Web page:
The latest Census data shows homeownership is still falling for young adults, and the National Association of Realtors (NAR) reports that the share of first-time home-buyers is slipping. While the housing market is clearly improving, with four of the five key indicators of the housing recovery from our Housing Barometer at least halfway back to normal, it looks like the recovery is happening even without much improvement in first-time homeownership. Does that mean the housing recovery isn’t for real?
Not so fast. The official homeownership rate published by the Census gives a misleading picture of homeownership trends. In fact, homeownership among young adults is both on the rise and not too far off from where demographics say it should be. To see this, we did two things in this analysis: (1) account for changes in household formation to get a true measure of homeownership, and (2) adjust for longer-term demographic shifts to compare homeownership levels today with pre-bubble levels.
The answer: our “true” homeownership rate disagrees with the published homeownership rate, and shows that homeownership among young adults increased between 2012 and 2013 after hitting bottom in 2012. However, once we adjust for the huge demographic shifts among young adults – far fewer young adults are married or have kids than two or three decades ago – homeownership in 2013 was roughly at late-1990s levels. That means that the demographic shifts among young adults account for the entire decline in homeownership for 18-34 year-olds over the last twenty years. In other words, if the pre-bubble years of the late 1990s can be considered relatively normal, than today’s lower homeownership rate for young adults might be the new normal, thanks to demographic changes.
But that doesn’t mean all’s well. There may be longer-term damage to homeownership from the recession – but to the middle-aged, not millennials. Homeownership among 35-54 year-olds is lower today than before the housing bubble, even after accounting for demographic shifts. Here’s why.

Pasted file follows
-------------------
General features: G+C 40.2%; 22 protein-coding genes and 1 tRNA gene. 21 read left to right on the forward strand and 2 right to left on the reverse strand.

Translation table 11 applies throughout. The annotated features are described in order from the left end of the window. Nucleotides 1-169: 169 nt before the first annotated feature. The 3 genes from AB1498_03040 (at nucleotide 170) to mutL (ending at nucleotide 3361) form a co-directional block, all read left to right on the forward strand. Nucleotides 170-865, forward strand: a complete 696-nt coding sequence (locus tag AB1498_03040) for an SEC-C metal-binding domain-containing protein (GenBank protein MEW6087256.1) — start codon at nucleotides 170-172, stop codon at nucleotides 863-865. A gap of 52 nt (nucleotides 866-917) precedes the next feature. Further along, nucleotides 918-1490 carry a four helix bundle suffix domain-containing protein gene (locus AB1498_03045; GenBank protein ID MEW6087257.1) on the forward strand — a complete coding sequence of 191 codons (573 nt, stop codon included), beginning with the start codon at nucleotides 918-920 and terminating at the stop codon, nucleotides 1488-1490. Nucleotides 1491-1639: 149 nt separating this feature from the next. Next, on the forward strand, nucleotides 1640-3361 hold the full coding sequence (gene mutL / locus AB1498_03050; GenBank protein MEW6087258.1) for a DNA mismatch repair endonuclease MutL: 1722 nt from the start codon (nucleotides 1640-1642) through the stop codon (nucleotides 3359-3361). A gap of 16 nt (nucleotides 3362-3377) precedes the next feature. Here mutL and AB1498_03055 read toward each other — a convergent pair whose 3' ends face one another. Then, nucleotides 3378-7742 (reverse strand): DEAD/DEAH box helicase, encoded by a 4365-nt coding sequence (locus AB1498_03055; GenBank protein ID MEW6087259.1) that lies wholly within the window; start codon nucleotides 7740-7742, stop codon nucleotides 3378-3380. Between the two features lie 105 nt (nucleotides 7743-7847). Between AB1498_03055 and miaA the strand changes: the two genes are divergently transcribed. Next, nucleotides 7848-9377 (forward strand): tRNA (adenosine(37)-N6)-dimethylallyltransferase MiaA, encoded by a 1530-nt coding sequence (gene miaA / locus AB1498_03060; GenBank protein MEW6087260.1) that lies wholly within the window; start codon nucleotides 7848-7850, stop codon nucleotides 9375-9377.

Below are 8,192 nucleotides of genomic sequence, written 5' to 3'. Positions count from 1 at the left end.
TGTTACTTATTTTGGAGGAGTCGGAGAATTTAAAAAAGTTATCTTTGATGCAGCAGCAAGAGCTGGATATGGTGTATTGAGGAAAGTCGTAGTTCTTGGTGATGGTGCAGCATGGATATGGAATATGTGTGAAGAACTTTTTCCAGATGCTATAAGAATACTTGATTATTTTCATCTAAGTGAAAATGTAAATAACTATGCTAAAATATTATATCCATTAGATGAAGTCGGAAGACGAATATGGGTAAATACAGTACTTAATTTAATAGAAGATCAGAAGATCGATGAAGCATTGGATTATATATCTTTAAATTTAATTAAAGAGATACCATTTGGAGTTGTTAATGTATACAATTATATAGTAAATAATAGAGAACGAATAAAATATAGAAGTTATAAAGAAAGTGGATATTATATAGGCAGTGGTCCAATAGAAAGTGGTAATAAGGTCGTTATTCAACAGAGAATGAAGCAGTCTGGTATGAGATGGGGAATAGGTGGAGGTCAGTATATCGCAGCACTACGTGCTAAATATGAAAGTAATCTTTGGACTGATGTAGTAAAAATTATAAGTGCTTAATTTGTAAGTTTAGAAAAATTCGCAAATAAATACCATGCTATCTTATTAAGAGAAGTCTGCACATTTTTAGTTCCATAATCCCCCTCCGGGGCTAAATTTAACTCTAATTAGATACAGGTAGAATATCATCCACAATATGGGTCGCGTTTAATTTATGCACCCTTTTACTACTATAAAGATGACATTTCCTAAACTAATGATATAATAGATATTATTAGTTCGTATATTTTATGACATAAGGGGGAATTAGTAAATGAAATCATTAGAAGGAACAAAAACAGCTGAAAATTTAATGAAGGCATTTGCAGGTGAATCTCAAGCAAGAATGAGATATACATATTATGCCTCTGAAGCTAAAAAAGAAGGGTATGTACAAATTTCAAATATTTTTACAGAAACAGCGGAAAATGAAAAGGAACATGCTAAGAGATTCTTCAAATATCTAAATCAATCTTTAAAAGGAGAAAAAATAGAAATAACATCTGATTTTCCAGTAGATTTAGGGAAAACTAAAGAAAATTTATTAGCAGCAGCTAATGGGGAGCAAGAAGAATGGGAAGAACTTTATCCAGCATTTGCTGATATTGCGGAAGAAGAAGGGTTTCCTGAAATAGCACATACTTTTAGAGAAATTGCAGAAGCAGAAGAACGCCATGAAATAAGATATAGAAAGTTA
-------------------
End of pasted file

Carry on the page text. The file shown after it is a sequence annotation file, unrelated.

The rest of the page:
Young Adult Homeownership Actually On the Rise
The published homeownership rate equals the share of households that own their home instead of rent. It does not, however, capture changes in whether people are dropping out of the housing market to live under someone else’s roof, like those millennials in their parents’ basement, who – in case you missed it – are for real. But if, say, people move out of their parents’ homes and into their own rental apartments, the published homeownership rate would still be falling even if the share of young adults who own remains the same.
Instead, we looked at the true homeownership rate, which equals the number of owner-occupied households divided by the number of all adults; in contrast, the published homeownership rate equals the number of owner-occupied households divided by the number of all households. Of course, the true homeownership rate is always going to be much lower – by half or more – than the published homeownership rate because there are roughly twice as many adults as there are households. The key point, though, is that the published and true homeownership rates can move in different directions if the number of adults per household is changing. That is, in fact, what happened during the recession and recovery (see note #1).
During the recession, as more young people moved in with their parents and fewer headed their own households, published homeownership rate fell from 44.1% in 2005 to 36.8% in 2012 – the 7-point decline was a 17% drop in homeownership. (What we’re calling “published” numbers actually differ slightly from the quarterly and annual homeownership estimates by age group published by the Census – see note #2.) However, the published rate understated the decline: the true homeownership rate for young adults fell from 17.2% in 2005 to 13.5% in 2012 – a drop of 22%.
Then, during the recovery, more young people started to form their own households, primarily as renters. The additional renters pushed the published homeownership rate for 18-34 year-olds down further in 2013 to its lowest level since our analysis begins in 1983:
But our true homeownership rate, which takes household formation into account, turned up slightly in 2013. It’s still the second-lowest year historically, but the tide has turned.
Senior Director, Coldwell Banker New Homes Division
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